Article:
Attempts have been made by the weather scientists to forecast Indian monsoon since last century. H.F. Blanford, the first director general of IMD made tentative forecast about the monsoon from 1882-1885 based on the amount of snowfall over the Himalayas.
According to him excessive snowfall over the Himalayas which lowers the temperature difference between the Indian landmass and the Indian Ocean is generally characterised with poor monsoon. Sir John Elliot (1888) found that climatic factors in neighbouring regions, in particular Australian weather parameters, have their impact on raisin India. In 1904 Gilbert Walker revolutionised the forecasting method and included Southern Oscillation (see previous account) in forecasting.
He developed a multiple regression model using 4 parameters-accumulation of Himalayan snow at the end of May, pressure in South America during spring, pressure in Mauritius in May and rainfall in Zanzibar in April and May. Later he also added rainfall in Sri Lanka in May and SOI in spring. In 1979 V. Thapliyal introduced the ‘dynamic stochastic transfer model’ which improved the accuracy to 75 per cent.
Recently Vasant Gowariker, Secretary, Deptt of Science and Technology, New Delhi suggested that the process of forecasting could be split into two stages-a simple model easily understood by administrators to help in decision-making and the detailed forecast following at the end of May.
He proposed a ‘power regression’ model using 16 parameters. These parameters include : El Nino (same year), El Nino )previous year), north India temperature (March), central India temperature (May), east coast of India temperature (March), northern hemisphere temperature (January and February), 500 ridge (April), 50 rte (ridge trough extent (Jan. & Feb.), 10 (30 km) westerly wind (Jan.), northern hemisphere pressure, Southern Oscillation Index, Darwin Pressure (spring), Argentina pressure (April), Indian Ocean equatorial pressure (January-May), Himalayan snow cover (January-March), and Eurasian snow cover (previous December). Of the 16 parameters, 6 are temperature based, 3 wind based, 5 pressure based and 2 snow fall based.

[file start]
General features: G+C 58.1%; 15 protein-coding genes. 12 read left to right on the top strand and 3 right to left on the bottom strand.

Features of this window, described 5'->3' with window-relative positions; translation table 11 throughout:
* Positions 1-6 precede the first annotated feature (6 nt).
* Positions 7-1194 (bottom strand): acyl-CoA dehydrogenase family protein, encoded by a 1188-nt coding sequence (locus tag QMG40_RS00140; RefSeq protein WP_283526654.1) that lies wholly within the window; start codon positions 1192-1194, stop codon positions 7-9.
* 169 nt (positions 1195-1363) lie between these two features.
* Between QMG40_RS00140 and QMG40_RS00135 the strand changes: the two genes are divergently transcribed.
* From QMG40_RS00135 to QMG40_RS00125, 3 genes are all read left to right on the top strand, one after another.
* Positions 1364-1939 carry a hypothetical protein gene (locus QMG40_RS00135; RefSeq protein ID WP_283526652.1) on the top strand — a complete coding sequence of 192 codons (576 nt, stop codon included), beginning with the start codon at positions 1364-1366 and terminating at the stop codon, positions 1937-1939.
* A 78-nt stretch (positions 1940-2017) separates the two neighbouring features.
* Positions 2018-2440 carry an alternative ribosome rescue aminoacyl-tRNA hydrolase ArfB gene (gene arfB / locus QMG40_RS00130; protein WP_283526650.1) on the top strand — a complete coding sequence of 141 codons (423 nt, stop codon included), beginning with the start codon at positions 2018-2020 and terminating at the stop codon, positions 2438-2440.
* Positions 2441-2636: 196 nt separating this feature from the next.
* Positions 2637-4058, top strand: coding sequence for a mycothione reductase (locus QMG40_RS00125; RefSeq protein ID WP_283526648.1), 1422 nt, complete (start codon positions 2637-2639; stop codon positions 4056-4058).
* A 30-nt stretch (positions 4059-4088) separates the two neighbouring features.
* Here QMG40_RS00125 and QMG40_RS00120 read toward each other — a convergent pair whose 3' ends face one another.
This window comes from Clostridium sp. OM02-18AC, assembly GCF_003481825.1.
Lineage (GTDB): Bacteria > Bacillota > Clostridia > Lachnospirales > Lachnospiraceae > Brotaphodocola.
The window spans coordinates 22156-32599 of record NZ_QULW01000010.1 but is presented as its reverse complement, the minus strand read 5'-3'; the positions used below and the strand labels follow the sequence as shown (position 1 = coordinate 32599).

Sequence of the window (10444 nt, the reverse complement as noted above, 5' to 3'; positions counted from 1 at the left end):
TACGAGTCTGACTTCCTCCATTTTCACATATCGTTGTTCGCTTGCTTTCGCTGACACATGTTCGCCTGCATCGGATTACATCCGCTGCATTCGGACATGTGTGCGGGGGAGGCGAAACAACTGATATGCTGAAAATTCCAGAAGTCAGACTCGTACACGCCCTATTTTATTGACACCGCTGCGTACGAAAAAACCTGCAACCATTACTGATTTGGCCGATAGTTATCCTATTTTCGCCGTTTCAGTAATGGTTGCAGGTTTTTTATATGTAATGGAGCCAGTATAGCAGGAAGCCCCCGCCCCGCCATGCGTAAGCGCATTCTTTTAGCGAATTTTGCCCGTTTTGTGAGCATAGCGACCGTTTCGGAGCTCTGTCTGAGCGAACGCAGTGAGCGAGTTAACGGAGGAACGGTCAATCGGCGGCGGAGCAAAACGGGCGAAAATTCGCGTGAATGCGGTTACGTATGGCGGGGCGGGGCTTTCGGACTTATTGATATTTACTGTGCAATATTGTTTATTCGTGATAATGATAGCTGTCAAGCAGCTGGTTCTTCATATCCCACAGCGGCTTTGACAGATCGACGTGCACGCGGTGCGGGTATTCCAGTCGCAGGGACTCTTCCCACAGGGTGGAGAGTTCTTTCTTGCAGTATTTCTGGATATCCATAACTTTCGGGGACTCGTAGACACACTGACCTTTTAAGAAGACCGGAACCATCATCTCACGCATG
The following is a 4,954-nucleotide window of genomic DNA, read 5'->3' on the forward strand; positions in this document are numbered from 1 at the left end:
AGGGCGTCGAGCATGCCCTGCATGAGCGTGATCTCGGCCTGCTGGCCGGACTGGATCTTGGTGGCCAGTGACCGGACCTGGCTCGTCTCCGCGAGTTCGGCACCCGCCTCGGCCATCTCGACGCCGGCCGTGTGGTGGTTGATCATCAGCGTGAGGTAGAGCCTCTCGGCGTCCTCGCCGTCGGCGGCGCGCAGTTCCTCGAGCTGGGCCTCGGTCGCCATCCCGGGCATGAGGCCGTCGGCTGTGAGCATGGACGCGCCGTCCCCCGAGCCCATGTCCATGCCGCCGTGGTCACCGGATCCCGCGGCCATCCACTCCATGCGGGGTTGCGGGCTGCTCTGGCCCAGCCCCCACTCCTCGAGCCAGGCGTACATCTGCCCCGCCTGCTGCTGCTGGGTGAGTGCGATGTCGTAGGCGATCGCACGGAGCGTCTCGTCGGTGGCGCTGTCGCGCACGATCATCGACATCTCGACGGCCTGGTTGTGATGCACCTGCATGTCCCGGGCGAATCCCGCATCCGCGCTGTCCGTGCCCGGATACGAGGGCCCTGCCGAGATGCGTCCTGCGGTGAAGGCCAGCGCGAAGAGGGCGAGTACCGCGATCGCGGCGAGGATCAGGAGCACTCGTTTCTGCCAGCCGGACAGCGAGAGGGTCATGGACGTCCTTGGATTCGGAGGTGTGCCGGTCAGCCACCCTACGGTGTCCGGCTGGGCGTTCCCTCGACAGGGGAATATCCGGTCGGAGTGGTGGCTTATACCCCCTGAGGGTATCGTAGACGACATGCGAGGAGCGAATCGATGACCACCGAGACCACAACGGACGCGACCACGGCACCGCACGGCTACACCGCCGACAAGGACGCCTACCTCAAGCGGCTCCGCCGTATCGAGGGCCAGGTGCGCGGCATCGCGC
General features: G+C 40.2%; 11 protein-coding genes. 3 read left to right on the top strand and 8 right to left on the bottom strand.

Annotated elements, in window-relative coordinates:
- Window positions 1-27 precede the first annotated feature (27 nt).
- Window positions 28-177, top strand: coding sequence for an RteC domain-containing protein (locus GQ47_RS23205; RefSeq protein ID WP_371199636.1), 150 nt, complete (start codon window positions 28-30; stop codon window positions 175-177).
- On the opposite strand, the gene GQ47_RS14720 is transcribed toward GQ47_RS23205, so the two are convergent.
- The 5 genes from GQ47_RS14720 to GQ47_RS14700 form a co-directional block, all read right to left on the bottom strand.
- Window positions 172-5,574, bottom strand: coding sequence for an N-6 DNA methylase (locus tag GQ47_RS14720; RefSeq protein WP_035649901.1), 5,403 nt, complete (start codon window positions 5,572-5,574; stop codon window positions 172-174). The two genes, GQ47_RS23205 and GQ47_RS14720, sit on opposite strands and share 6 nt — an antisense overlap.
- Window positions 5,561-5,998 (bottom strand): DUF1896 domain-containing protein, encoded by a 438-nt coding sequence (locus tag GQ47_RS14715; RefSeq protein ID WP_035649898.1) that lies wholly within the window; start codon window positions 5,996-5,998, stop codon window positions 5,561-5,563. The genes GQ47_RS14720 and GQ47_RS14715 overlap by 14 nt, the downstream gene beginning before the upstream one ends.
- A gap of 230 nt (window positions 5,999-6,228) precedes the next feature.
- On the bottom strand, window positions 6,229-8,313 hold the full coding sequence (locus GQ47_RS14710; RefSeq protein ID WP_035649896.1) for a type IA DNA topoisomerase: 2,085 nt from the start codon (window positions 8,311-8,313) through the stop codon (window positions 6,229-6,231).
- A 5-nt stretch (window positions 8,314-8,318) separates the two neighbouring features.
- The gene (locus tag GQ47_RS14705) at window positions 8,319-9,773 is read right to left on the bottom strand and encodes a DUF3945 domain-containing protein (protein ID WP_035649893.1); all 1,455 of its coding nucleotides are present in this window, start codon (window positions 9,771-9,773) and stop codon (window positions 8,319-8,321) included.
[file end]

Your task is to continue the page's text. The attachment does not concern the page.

Since the relationship of monsoon rainfall with individual predictors exhibits a non-linear relationship the improvement was made in this model (1989) by determining a curvilinear relationship by fitting the equation of different degrees. The monsoon rainfall fore cast provided in 1989 by using this new model came out to be correct. In 1992 F1 Nino and SOI weir unfavorable yet the prediction was for 92 per ceil normal rainfall and the actual was 93 percent (Roo Karnani, 1993, pp. 114-115).